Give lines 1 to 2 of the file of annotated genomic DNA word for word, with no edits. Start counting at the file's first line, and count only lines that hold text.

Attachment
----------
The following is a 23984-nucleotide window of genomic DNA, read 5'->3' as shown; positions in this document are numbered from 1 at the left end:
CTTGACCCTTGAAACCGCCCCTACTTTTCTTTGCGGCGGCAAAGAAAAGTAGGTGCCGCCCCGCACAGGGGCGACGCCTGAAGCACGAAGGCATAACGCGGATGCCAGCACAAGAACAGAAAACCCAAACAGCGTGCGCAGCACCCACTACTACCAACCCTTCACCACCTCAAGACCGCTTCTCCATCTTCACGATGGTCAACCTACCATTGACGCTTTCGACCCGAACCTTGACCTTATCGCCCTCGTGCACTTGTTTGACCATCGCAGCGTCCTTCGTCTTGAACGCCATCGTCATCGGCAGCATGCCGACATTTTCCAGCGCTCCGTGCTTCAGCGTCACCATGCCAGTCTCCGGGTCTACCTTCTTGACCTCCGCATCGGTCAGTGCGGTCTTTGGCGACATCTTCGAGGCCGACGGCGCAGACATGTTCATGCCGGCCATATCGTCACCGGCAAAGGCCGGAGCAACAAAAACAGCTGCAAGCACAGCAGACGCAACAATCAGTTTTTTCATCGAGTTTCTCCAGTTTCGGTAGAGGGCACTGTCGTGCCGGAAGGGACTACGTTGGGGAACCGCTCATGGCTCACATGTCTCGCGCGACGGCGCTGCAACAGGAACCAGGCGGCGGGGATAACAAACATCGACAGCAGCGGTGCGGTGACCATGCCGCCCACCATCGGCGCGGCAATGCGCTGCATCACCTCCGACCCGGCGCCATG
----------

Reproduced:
The following is a 23984-nucleotide window of genomic DNA, read 5'->3' as shown; positions in this document are numbered from 1 at the left end:
CTTGACCCTTGAAACCGCCCCTACTTTTCTTTGCGGCGGCAAAGAAAAGTAGGTGCCGCCCCGCACAGGGGCGACGCCTGAAGCACGAAGGCATAACGCGGATGCCAGCACAAGAACAGAAAACCCAAACAGCGTGCGCAGCACCCACTACTACCAACCCTTCACCACCTCAAGACCGCTTCTCCATCTTCACGATGGTCAACCTACCATTGACGCTTTCGACCCGAACCTTGACCTTATCGCCCTCGTGCACTTGTTTGACCATCGCAGCGTCCTTCGTCTTGAACGCCATCGTCATCGGCAGCATGCCGACATTTTCCAGCGCTCCGTGCTTCAGCGTCACCATGCCAGTCTCCGGGTCTACCTTCTTGACCTCCGCATCGGTCAGTGCGGTCTTTGGCGACATCTTCGAGGCCGACGGCGCAGACATGTTCATGCCGGCCATATCGTCACCGGCAAAGGCCGGAGCAACAAAAACAGCTGCAAGCACAGCAGACGCAACAATCAGTTTTTTCATCGAGTTTCTCCAGTTTCGGTAGAGGGCACTGTCGTGCCGGAAGGGACTACGTTGGGGAACCGCTCATGGCTCACATGTCTCGCGCGACGGCGCTGCAACAGGAACCAGGCGGCGGGGATAACAAACATCGACAGCAGCGGTGCGGTGACCATGCCGCCCACCATCGGCGCGGCAATGCGCTGCATCACCTCCGACCCGGCGCCATG